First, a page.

Light, for example, was found to be emitted and absorbed in the form of “quanta,” but when these particles of light (now known as photons) traveled through space, they appeared as vibrating electric and magnetic fields which showed all the characteristic behavior of waves. Electrons had always been considered to be particles, and yet when a beam of these particles was sent through a small slit, it was bent just like a beam of light — in other words, electrons, too, behaved like waves. The strange thing was that, the more physicists tried to clarify the situation, the sharper the paradoxes became.
Here, Heisenberg made his first crucial contribution. He saw that the paradoxes in atomic physics appeared whenever one tried to describe atomic phenomena in classical terms, and he was bold enough to throw away the classical conceptual framework. In 1925, Heisenberg published a paper in which he abandoned the classical description of electron motion in terms of the positions and velocities of the electrons. He replaced it with a much more abstract framework in which physical quantities were represented by sets of numbers known as matrices. The whole formalism is now known as Heisenberg’s matrix mechanics. It was the first logically consistent formulation of quantum theory.
One year later, it was supplemented by a different formalism, worked out by Erwin Schrödinger and known as “wave mechanics.” Both formalisms are logically consistent and are mathematically equivalent; the same atomic phenomena can be described in two different mathematical languages.
At the end of 1926, then, physicists had a complete and logically consistent mathematical formalism, but they did not always know how to use it to describe a given experimental situation. Heisenberg recognized that the root of these difficulties was the lack of a definite interpretation of the formalism, and he spent the following months in intensive, exhausting, and often highly emotional discussions with Bohr, Schrödinger, and others, until the situation was finally clarified.
Heisenberg recognized that the formalism of quantum theory cannot be interpreted in terms of our intuitive notions of space and time, or of cause and effect; but at the same time he realized that all our concepts are connected with these intuitive notions of space and time. He concluded that there was no other way out than to retain the classical intuitive notions, but to restrict their applicability.
Heisenberg’s great achievement was to express these limitations of classical concepts in a precise mathematical form, which now bears his name and is known as the Heisenberg uncertainty principle. It consists of a set of mathematical relations that determine the extent to which classical concepts can be applied to atomic phenomena and thus stake out the limits of human imagination in the subatomic world.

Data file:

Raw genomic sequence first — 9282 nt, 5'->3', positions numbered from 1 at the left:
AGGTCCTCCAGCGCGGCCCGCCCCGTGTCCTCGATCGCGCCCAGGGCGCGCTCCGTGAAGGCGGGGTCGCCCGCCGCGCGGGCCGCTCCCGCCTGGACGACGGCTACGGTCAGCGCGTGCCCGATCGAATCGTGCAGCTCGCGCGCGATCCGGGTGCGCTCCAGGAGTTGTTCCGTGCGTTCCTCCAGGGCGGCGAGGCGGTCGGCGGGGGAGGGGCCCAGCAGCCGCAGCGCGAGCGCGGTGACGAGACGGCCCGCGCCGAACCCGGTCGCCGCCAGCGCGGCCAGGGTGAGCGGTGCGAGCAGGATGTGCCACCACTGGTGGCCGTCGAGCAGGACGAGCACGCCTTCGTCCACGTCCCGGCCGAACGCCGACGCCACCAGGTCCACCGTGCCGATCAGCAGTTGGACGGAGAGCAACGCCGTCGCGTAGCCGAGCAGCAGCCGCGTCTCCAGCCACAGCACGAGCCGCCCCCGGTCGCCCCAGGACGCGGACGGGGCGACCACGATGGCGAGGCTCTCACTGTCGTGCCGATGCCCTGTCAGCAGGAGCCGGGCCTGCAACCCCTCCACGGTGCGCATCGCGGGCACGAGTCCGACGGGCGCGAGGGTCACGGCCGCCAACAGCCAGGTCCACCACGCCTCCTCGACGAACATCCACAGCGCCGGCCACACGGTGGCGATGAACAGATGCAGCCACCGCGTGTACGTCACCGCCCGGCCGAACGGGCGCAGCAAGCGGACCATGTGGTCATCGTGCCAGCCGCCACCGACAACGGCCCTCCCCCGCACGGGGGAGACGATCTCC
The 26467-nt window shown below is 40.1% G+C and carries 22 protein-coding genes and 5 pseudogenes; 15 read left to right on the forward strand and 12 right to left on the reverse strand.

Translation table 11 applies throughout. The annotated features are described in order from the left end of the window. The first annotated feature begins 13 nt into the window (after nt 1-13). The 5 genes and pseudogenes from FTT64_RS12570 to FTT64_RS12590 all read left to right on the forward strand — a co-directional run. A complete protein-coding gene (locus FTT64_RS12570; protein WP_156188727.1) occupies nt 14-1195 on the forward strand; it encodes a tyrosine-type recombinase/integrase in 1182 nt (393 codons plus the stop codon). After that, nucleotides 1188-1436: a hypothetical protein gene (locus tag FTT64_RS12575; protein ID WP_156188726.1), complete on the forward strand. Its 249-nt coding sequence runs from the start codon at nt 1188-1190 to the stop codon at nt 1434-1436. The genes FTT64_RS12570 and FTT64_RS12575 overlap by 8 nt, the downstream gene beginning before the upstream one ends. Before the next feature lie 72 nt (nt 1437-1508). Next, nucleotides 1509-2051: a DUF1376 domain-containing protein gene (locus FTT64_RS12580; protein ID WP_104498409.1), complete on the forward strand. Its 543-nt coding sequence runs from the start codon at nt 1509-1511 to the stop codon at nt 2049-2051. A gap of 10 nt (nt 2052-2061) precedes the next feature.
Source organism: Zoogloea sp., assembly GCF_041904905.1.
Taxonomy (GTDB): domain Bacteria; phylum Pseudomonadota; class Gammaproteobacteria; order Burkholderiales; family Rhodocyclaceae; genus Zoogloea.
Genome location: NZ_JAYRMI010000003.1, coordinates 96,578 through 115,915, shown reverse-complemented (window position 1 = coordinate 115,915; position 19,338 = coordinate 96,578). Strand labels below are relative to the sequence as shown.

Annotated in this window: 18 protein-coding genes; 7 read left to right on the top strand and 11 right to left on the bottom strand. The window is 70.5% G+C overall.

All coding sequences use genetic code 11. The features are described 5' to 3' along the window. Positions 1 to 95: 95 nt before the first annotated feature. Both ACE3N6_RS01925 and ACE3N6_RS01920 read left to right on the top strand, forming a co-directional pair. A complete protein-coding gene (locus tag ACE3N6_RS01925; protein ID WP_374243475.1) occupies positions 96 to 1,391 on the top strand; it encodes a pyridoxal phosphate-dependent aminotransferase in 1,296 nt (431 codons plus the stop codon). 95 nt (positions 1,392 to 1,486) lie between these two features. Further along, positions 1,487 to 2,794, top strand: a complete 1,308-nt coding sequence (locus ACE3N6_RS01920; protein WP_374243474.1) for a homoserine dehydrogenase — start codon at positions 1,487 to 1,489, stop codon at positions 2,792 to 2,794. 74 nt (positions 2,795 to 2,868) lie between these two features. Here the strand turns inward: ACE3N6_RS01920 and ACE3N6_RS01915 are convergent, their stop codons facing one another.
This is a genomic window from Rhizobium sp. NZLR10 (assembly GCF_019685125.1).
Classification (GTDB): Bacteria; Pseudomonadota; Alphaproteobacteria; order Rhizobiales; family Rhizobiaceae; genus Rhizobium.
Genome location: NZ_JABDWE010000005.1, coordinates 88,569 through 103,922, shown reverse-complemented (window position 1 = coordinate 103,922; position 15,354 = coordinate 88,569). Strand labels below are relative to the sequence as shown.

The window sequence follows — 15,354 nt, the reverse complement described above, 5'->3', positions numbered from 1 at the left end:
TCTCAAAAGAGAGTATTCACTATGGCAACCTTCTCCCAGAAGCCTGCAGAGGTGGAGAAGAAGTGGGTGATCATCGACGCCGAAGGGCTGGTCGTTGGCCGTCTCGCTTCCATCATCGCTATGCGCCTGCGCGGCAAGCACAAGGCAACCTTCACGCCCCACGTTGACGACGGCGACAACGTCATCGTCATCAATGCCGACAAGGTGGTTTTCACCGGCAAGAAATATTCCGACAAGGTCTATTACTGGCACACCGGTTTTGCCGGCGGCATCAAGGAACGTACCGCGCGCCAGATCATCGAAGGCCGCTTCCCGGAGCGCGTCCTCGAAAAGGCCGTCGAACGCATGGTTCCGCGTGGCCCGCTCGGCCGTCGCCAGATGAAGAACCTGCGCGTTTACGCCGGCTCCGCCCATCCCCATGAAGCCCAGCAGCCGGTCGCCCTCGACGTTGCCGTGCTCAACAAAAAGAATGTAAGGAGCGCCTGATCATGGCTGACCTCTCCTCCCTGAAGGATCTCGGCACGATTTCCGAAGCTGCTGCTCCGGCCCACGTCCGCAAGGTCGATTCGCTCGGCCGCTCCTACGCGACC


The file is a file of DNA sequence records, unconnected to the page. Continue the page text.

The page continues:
At the most fundamental level, Heisenberg’s uncertainty principle is a measure of the unity and interrelatedness of matter. We have come to realize in modern physics that the material world is not a collection of separate objects, but rather appears as a network of relations between the various parts of a unified whole. This shift from objects to relationships has far-reaching implications for science as a whole. It is most apparent in ecology, a science that was developed around the time Werner Heisenberg formulated his uncertainty principle. Like subatomic particles, the phenomena we observe in ecosystems do not have intrinsic properties but can only be understood in terms of their mutual relationships.
In quantum physics, our classical notions, derived from our ordinary experience, are not fully adequate to describe the atomic and subatomic world. The concept of a distinct particle, for example, is an idealization that has no fundamental significance. When we describe the properties of such an entity in terms of classical concepts — like position, energy, velocity, etc. — we always find pairs of concepts that are interrelated and cannot be defined simultaneously in a precise way. The more we impose the one concept of the physical “object,” the more the other concept becomes uncertain, and the precise relation between the two is given by the uncertainty principle.
Like no one else, Werner Heisenberg explored the limits of human imagination, the limits to which our conventional concepts can be stretched. His greatness was that he not only recognized these limitations and their profound philosophical implications, but was able to stake them out with mathematical clarity and precision.